Families who lost loved ones to Covid have again urged Nicola Sturgeon to set a date for a public inquiry into the official handling of the pandemic.
A campaign group was disappointed when, in a meeting with the first minister, she refused to commit to a timetable and suggested a UK-wide public inquiry was still her preferred option.
Covid-19 Bereaved Families for Justice fear seeking a four-nations approach means nothing will happen for months despite a parliamentary vote for an immediate public inquiry in November.
Alan Wightman, of Covid-19 Bereaved Families for Justice, whose mother Helen died of coronavirus in a Fife care home, said: “The first minister said she will try again to get a four-nations approach but if she can’t get that she will commit to going for an inquiry in Scotland only. I was floored. I wasn’t expecting that.
“I reminded her of the vote in parliament in November for an immediate inquiry and that Health Secretary Jeane Freeman already tried for a four nations approach and didn’t get it.
“A four-nations approach is doomed from the start. Why would you waste time on that when you know the answer is going to be no?”
Almost 10,000 people have died of Covid-19 in Scotland, including more than 3,000 in care homes. MSPs voted for an immediate public inquiry in November and in recent weeks, we have reported how leading scientists and charities representing the most vulnerable Scots are calling for an inquiry to be announced as soon as possible to ensure urgent lessons are learned.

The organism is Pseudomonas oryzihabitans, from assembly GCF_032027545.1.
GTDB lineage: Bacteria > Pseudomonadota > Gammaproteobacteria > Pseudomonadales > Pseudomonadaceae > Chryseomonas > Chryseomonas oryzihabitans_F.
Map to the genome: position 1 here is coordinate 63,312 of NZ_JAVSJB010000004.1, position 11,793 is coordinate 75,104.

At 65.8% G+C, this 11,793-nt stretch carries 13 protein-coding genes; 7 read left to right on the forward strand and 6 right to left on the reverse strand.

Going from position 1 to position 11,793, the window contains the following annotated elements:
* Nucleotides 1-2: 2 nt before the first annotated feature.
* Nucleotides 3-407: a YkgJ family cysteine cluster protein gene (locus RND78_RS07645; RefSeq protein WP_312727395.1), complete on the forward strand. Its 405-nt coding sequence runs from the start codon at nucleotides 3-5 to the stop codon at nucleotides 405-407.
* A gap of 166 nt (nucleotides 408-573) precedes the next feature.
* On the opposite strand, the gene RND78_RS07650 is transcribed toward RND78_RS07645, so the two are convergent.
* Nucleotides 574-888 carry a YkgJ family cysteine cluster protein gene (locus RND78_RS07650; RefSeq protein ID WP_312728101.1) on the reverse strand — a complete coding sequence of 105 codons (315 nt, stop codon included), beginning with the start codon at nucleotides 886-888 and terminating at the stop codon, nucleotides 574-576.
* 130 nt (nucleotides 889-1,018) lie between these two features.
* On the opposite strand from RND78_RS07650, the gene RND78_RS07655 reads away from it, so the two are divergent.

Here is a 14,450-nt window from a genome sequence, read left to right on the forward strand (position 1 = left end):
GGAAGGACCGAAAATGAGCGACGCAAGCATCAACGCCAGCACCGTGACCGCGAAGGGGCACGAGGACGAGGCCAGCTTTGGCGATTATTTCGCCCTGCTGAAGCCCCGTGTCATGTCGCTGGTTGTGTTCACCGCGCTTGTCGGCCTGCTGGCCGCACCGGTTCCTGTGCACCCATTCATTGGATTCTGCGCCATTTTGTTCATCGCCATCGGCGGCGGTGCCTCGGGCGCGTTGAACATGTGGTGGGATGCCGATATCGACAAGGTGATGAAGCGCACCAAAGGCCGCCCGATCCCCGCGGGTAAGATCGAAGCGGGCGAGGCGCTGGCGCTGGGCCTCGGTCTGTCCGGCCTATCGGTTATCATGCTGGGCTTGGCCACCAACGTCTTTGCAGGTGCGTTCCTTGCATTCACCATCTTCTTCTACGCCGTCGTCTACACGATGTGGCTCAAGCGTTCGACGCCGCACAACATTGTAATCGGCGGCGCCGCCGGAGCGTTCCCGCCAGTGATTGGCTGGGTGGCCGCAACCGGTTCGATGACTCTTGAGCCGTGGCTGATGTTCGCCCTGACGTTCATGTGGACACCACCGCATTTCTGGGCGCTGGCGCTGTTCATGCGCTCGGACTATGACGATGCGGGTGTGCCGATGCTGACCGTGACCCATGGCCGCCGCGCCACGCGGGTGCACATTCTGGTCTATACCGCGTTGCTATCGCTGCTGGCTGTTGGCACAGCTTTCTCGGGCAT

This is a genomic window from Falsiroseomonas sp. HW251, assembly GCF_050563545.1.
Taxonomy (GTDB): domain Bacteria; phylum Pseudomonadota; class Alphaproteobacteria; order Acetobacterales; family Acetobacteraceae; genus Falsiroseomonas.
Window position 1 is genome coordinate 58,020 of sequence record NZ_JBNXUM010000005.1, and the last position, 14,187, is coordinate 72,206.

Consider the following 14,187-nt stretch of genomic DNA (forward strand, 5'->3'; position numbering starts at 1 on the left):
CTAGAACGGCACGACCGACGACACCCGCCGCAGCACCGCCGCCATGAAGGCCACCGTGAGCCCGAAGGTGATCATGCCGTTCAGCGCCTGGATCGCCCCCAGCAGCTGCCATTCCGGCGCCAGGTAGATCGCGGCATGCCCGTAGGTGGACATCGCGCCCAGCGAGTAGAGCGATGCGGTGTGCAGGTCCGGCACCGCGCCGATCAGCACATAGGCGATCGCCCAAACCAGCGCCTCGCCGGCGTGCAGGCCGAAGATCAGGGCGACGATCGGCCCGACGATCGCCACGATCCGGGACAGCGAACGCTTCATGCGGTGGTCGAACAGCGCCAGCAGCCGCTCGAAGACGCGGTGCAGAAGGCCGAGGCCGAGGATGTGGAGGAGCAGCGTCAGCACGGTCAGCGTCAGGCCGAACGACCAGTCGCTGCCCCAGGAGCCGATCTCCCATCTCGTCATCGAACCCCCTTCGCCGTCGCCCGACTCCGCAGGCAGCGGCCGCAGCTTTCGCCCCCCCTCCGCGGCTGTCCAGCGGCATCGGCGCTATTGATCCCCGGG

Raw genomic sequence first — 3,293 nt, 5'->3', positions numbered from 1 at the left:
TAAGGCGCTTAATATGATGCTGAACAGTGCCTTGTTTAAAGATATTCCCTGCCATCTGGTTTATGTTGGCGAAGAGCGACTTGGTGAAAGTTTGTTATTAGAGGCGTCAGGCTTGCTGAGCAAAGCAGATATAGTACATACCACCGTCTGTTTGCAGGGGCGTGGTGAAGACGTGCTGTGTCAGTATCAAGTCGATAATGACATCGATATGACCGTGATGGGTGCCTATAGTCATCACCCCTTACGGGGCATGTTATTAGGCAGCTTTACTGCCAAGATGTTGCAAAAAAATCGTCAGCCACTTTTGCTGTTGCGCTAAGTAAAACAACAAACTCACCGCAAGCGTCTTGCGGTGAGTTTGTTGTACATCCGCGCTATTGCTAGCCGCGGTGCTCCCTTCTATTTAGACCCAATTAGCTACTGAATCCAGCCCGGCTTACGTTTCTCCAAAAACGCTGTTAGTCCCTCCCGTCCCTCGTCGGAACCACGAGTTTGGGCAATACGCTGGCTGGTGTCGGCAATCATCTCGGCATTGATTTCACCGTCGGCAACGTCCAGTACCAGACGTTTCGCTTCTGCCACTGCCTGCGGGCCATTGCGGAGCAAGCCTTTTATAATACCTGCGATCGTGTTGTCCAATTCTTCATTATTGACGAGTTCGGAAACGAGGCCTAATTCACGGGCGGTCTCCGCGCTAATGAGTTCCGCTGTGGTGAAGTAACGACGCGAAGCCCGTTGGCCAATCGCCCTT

After MSPs voted for an inquiry, the health secretary wrote to the other nations inviting them to participate in a UK-wide inquiry, only to confirm on November 24 she had been unsuccessful.
She told parliament: “I regret that I have not had a response on that, so we will now begin to take steps.” It is not clear what steps, if any, have been taken.
Covid-19 Bereaved Families for Justice, which has more than 3,000 members across the UK, has long campaigned for a public inquiry and the relatives’ group were last week given a one-hour audience with the first minister on Zoom.
Wightman, who led the meeting, said the group had hoped the first minister would commit to a timetable for an inquiry in Scotland. He said: “I wanted a date. Realistically, I didn’t have any expectation of getting one but I would have liked one. That wasn’t delivered. She only said an inquiry was a priority if she is re-elected, not the priority.”
Earlier this month, more than 20 civil society groups led by Amnesty International wrote to the first minister to demand a timetable for an inquiry.
Amnesty said they have not received a reply from Sturgeon.
Naomi McAuliffe, Amnesty International’s Scotland programme director, said: “It is surprising the first minister is considering a four nations approach when her own health secretary indicated discussions were unsuccessful.”
Speaking in the Scottish Parliament last week Sturgeon said: “Given that we are about to break for an election, I think that it will be — I hope that the status of the virus will allow this — a priority for the incoming administration to get the public inquiry up and running. If that incoming administration is me and this government, we will take that inquiry forward as quickly as possible.”
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